RLA collective, BrandPerx dive deep on doctors’ OTC recs
Recommendations of OTC medicines by healthcare professionals has always been considered a key component to brand selection at shelf, but those recommendations differ according to the practitioner’s specialty, according to a recent survey conducted by BrandPerx on behalf of RLA Collective.
For example, of the medical professionals surveyed, gastroenterologists were most likely to recommend a brand by name so the patient can easily identify that product at the shelf. Howeer, primary care physicians were least likely to recommend a brand by name, but rather would make recommendations of those brands for which they had coupons. And 79% of pediatricians reported that having printed informational materials about an OTC brand was helpful when making a recommendation to their patients.
“The survey tapped physicians in four key specialties – primary care doctors, pediatricians, gastroenterologists and OB/GYNs – and created a snapshot into the areas where OTC brands might benefit from increased HCP – and patient – communication,” Robin Russo, CEO of RLA Collective, said. “Side effects, active ingredients and cost were key reasons for OTC recommendations, as were having samples, coupons, informational material and familiarity with and trust in the brand. It’s important that companies consider these factors when planning their OTC marketing.”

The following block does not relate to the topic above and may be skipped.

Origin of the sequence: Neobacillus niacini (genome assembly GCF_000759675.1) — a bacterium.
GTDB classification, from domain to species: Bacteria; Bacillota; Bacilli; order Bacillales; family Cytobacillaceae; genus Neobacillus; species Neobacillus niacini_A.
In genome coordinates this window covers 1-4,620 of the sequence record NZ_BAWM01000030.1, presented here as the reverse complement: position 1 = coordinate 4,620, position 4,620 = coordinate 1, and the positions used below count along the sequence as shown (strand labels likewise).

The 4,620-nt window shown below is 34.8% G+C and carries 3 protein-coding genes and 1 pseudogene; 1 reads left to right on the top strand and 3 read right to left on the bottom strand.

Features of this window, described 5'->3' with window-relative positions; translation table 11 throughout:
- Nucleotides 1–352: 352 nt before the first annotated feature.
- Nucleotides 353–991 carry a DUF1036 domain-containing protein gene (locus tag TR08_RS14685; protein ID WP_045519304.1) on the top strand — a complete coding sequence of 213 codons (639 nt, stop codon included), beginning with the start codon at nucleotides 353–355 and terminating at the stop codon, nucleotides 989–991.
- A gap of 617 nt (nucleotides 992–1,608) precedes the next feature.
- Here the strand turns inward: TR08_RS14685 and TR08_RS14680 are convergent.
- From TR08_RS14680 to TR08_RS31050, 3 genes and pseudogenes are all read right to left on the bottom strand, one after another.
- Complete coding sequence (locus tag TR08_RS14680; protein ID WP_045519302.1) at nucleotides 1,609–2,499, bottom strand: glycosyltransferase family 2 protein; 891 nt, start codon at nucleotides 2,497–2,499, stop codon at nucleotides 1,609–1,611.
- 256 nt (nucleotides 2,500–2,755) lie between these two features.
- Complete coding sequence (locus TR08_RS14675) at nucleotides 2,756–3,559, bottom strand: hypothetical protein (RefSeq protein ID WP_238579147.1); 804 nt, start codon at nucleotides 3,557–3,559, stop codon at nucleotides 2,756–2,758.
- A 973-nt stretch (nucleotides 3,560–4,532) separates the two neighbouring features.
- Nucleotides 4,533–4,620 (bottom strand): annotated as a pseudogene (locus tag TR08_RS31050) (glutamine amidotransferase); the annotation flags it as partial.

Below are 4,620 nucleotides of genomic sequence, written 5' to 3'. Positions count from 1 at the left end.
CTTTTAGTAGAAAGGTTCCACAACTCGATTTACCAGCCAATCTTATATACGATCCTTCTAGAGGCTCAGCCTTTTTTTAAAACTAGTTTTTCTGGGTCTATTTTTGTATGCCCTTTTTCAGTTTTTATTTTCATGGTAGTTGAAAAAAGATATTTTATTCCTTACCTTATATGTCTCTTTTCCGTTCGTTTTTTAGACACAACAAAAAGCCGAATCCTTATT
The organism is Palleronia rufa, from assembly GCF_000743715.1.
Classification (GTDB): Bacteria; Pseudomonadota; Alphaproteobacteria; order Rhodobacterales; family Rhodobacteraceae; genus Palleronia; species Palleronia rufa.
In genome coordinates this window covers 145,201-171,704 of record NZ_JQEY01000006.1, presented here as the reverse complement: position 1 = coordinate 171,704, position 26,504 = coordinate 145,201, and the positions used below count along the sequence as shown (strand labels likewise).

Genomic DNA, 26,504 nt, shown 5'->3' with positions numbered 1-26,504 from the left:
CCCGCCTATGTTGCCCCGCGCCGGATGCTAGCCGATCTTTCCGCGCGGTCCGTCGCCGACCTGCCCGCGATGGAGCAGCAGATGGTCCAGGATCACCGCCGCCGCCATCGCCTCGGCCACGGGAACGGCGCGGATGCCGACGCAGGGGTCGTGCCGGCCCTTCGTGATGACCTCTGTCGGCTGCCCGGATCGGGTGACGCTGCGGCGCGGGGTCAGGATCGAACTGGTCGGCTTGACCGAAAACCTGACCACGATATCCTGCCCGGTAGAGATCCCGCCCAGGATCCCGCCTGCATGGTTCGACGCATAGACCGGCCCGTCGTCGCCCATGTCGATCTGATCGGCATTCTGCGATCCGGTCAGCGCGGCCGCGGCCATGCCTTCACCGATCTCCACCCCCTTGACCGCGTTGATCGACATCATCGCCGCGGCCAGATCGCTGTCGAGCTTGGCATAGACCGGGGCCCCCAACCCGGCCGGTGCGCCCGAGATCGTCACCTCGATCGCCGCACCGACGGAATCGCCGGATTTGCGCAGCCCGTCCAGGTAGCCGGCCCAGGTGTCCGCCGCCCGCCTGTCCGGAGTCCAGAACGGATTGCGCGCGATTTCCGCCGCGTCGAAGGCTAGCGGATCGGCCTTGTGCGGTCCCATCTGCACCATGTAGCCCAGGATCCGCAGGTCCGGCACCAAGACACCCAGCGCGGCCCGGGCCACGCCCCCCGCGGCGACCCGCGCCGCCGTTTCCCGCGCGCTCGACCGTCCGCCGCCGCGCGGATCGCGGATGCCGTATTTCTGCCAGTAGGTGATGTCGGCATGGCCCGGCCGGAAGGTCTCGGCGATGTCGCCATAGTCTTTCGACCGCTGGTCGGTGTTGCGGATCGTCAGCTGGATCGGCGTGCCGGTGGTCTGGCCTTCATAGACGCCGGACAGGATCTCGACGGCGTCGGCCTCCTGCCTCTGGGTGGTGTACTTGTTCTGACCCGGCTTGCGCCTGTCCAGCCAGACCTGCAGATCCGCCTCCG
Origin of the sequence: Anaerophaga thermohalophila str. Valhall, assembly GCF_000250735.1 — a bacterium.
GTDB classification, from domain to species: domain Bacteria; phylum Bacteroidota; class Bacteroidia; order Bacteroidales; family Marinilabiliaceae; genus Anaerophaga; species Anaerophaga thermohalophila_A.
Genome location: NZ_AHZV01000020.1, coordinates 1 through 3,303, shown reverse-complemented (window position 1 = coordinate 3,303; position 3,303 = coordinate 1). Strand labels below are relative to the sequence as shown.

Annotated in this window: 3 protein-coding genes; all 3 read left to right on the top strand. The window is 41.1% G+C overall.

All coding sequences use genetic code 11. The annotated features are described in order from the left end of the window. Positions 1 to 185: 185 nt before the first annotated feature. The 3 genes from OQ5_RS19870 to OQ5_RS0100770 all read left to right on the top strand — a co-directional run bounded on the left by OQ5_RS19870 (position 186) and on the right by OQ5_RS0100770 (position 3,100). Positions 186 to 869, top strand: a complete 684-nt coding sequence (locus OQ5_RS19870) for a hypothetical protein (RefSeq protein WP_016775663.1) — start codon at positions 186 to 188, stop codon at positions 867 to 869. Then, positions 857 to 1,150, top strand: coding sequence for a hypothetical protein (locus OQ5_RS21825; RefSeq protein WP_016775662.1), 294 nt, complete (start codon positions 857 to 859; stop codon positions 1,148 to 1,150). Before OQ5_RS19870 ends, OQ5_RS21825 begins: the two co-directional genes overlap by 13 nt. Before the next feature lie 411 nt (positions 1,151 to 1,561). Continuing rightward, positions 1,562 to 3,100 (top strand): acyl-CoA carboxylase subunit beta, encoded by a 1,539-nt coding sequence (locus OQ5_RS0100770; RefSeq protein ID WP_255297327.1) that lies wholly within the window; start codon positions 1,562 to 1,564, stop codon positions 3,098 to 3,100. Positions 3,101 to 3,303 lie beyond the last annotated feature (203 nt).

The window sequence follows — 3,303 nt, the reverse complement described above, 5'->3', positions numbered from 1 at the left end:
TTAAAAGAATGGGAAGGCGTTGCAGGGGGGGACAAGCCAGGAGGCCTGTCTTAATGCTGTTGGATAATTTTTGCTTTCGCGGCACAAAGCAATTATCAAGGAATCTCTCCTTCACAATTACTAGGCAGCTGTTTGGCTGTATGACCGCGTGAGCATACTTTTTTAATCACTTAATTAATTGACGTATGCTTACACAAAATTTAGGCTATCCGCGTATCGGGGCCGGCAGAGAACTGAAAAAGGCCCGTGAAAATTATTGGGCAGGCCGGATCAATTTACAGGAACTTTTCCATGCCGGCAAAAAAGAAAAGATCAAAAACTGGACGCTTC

While many of the learnings derived from the survey confirmed long-held assumptions, there were surprises. “We expected OB/GYNs to report higher incidence of feminine itch and yeast OTC recommendations (75%),” Shauna Garshon, president of Brandperx, said. “[But] OB/GYNs [also] were the mostly likely of the four HCP groups to recommend vitamins (83%) vs. primary care doctors (61%), and second to gastroenterologists in recommending heartburn products (44% and 63% respectively), surpassing primary care physicians (32%).”
In addition, 59% of OB/GYNs reported that they were more likely to recommend OTC products when they had coupons available and 56% of OB/GYNs reported that having product samples in their office influenced their recommendation habits.
Russo suggested these and other insights should help brands explore the HCP/OTC relationship more closely.
RLA Collective, a health and wellness marketing agency for OTC and supplement brands, partnered with BrandPerx, a specialized point-of-care patient and HCP sampling and education company, on a 1,600 practitioner survey. The survey looked at what categories of over-the-counter products doctors are most often recommending to patients and what drives these recommendations.
One Brands unveils naturally-sweet One Basix Bars line at Expo
One Brands, the maker of One Bars, debuted their latest innovation, One Basix Bars, at the Natural Products Expo West. One Basix Bars are naturally sweetened with no artificial flavors or preservatives and are available in three flavors: cookie dough chocolate chunk, triple chocolate chunk and peanut butter chocolate chunk.